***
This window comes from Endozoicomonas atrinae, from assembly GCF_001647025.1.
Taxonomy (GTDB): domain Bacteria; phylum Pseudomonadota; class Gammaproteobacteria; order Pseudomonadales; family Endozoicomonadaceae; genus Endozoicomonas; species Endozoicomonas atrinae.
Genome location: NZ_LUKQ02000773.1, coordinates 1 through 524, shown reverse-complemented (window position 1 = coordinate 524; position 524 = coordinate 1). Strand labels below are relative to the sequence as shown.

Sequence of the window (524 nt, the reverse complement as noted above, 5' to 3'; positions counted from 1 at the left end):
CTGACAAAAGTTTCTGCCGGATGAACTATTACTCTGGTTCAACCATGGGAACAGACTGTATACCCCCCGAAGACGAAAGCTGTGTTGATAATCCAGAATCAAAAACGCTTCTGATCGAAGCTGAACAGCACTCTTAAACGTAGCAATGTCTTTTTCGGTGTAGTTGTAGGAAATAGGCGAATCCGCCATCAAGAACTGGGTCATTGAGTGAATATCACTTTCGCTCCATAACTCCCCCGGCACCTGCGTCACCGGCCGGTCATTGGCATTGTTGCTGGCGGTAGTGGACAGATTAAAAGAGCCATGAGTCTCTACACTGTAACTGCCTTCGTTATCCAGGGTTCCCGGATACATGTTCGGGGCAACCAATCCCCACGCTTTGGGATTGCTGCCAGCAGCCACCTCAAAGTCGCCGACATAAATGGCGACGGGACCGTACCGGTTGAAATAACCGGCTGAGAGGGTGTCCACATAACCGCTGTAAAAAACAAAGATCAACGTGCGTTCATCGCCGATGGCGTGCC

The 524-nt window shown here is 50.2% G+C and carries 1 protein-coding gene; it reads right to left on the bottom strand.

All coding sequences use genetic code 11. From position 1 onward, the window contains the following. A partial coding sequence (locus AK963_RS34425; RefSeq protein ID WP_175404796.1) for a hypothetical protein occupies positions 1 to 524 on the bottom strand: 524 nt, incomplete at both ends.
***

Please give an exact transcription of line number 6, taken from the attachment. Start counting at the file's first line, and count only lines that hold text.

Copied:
The 524-nt window shown here is 50.2% G+C and carries 1 protein-coding gene; it reads right to left on the bottom strand.